Case Study: Morrisstown Utility FiberNET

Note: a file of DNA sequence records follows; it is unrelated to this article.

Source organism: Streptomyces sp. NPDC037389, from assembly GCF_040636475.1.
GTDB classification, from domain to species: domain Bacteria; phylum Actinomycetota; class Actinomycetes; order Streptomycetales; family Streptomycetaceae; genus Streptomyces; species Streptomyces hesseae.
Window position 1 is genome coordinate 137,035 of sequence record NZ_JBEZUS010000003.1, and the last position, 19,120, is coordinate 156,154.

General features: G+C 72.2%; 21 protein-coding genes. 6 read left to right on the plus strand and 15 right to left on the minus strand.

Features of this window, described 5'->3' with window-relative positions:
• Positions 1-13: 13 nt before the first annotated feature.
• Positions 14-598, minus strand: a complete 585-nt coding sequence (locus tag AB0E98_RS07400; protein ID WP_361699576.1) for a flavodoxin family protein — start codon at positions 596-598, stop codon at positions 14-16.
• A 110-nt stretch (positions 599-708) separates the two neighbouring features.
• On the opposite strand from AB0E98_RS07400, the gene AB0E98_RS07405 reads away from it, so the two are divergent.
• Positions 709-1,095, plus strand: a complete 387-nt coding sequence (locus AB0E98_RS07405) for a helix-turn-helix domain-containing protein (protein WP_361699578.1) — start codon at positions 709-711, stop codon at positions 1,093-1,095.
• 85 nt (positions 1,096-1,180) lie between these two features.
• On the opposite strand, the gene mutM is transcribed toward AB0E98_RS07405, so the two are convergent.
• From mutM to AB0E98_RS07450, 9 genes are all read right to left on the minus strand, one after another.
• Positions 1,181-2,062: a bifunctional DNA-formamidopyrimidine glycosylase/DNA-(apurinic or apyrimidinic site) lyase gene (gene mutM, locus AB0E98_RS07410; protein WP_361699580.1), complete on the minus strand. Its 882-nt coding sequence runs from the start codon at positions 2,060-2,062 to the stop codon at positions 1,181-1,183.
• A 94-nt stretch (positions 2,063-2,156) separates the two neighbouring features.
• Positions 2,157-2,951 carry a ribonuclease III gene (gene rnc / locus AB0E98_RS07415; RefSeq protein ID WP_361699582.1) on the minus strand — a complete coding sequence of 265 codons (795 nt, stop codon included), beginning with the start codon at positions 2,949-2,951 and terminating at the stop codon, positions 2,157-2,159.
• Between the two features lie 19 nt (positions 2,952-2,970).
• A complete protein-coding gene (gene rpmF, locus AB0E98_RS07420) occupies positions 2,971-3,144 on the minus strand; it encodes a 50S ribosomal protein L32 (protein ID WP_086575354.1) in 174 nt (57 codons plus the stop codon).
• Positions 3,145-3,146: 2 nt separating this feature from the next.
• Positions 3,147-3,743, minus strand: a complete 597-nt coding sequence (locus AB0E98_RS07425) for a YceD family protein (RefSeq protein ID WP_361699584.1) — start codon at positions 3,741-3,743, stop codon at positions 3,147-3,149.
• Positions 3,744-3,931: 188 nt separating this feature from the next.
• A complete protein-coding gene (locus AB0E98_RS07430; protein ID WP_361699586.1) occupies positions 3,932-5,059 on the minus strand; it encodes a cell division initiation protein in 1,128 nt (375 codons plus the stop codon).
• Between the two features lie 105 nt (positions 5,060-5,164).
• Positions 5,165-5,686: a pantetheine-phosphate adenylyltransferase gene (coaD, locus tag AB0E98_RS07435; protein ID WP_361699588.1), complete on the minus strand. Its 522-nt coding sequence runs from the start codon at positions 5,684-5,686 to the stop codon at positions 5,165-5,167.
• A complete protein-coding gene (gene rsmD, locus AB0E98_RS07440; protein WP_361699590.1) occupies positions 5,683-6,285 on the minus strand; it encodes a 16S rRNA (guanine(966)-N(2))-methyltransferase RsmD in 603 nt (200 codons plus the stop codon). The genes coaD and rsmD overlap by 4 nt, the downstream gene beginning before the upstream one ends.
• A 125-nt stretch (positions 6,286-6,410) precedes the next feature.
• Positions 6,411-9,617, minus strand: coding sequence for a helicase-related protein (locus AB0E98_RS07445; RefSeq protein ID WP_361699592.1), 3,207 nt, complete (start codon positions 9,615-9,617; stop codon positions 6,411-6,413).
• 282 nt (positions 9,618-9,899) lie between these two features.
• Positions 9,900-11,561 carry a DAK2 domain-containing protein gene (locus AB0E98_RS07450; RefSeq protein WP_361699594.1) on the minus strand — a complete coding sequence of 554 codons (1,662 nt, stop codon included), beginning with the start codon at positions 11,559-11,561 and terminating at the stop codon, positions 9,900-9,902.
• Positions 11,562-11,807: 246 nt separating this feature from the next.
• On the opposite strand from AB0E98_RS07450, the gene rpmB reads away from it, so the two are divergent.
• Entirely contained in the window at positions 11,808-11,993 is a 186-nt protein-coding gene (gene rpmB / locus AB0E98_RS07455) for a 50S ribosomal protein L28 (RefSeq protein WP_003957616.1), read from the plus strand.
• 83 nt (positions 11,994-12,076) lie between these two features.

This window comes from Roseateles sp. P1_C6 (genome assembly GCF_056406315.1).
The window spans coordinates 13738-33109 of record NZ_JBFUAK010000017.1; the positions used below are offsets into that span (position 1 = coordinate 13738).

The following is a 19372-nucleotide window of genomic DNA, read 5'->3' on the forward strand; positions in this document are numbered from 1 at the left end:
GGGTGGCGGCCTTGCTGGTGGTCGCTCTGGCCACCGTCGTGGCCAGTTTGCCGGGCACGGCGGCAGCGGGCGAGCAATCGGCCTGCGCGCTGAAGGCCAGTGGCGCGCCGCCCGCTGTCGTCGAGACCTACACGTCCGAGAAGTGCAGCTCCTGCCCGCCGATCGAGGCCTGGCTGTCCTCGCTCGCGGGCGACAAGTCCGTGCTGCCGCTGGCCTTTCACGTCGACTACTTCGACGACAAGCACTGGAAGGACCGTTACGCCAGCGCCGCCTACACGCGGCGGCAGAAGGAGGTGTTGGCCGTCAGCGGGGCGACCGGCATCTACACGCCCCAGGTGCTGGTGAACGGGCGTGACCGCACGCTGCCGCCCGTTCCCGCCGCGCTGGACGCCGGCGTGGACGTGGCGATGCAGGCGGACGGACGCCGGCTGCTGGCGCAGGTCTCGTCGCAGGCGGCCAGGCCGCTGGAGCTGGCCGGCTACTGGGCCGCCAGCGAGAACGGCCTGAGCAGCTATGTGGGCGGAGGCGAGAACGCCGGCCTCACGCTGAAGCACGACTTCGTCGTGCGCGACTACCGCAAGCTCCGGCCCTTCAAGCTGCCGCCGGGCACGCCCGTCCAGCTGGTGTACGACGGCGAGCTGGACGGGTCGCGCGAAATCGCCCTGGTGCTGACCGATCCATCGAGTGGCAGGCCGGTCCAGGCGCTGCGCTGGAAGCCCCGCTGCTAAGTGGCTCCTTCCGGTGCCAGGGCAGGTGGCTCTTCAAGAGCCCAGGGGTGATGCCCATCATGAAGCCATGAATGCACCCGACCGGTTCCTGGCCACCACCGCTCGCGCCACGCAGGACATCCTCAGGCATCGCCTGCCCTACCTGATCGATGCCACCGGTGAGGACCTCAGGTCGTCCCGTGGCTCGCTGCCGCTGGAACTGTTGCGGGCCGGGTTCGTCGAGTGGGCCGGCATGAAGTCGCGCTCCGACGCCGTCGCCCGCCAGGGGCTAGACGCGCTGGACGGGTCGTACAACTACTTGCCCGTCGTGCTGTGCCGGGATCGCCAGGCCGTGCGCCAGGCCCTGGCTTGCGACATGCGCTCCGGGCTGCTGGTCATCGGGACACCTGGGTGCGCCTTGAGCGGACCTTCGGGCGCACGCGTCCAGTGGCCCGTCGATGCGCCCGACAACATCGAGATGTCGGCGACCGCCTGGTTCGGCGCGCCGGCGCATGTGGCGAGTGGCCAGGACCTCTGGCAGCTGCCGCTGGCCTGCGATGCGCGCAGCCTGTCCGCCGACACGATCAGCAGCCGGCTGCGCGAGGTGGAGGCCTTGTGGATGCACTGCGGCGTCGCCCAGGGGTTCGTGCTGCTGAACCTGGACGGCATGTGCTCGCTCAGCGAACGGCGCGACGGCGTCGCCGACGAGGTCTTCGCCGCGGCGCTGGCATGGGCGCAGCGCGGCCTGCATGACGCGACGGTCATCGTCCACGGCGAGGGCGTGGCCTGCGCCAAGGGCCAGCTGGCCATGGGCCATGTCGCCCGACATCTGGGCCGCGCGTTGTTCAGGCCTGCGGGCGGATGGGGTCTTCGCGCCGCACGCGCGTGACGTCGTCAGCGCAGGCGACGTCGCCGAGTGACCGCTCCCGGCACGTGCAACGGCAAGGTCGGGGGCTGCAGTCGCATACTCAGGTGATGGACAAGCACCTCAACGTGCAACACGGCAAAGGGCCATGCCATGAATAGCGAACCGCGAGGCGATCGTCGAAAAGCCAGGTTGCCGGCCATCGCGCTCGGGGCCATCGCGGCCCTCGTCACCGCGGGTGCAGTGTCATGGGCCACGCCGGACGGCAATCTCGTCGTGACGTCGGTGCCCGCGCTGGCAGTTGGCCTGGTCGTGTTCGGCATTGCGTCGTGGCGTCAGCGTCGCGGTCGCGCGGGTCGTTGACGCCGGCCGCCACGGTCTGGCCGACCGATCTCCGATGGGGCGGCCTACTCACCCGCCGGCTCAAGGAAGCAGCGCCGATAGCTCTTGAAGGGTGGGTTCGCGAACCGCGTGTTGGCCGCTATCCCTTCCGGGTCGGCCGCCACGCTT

For more than a century, Morristown Utility Systems (MUS) has provided water and electricity to residents of Morristown, TN. In 2002, the state legislated a call for pilot projects to develop broadband communications across the state. MUS was awarded a project and began outside plant construction for its FiberNET FTTH network. By 2006, the first customers began receiving triple-play services, and MUS FiberNET has grown to more than 5100 active customers today. &#;34We have committed ourselves to local service and that's been the cornerstone of our business model," says George Benjamin, operations manager at MUS FiberNET. "With just a handful of telecom employees, we're able to provide very personal service. In fact, my office number is published and customers can call directly to my desk - they don't have to punch a dozen other numbers to reach me. That alone is something the national providers can't and won't offer their customers." The FiberNET system provides up to one gigabit Internet speeds with multiple services available to residential and commercial business customers. MUS continually re-evaluates its Internet, cable and telephone services to meet increased customer demand. The company is also proud of what it has accomplished within the Morristown school system. "Our improvements to local education are a huge feather in our cap," says Greg Fleenor, marketing director at MUS FiberNET. "We helped our schools migrate from comparatively slow service several years ago to a 100-Mbits/sec service and now to a one Gbit/sec service. You cannot imagine the transformation that has made for new education techniques. We've helped them upgrade their level of education through an array of new applications enabled by greater broadband capacity in the classroom." On the competitive front, MUS FiberNET jousts with several much larger players, enjoying success through the company's involvement with the local community. Giving back to the community in terms of technology leadership that furthers education and commerce within Morristown is key to the company's continued growth despite the current economic climate. "We continue to put money back into the local economy versus supporting 'golden parachutes' for giant corporate offices in other states," says Benjamin. "When we measure our success as a company, it's based on how well we're received by the residents and business owners in the city of Morristown." MUS FiberNET joined the FTTH Council to lend credibility and exchange support for its efforts in providing the city of Morristown with a telecom service that is second to none. Being in a state that includes a large number of municipalities that have adopted FTTH platforms, there is also a lot of collaboration among a formal state consortium as well. But the relationships and industry credibility fostered by the FTTH Council are truly unique. "With 28 years in the cable industry before switching over to utilities, I can tell you that the main difference between the two environments is that municipal telecom really is more of a brotherhood environment versus a competitive environment between companies," says Benjamin. "We share a lot of the same technology, so roundtable discussions enable everyone to gain an understanding of what works and what doesn't for their customers." Benjamin also firmly believes that becoming an FTTH company gives MUS FiberNET a head start on the next 100 years of technological development - development that has already assimilated very well into a utility. "Not only has it put us leaps and bounds ahead as a utility," says Fleenor, "but having an FTTH city is a key marketing tool for attracting new business and new residents to the city of Morristown. In fact, we've spoken with people in Atlanta and Los Angeles who cannot get Internet speeds and services as fast as what we offer right here in little old Morristown, Tennessee."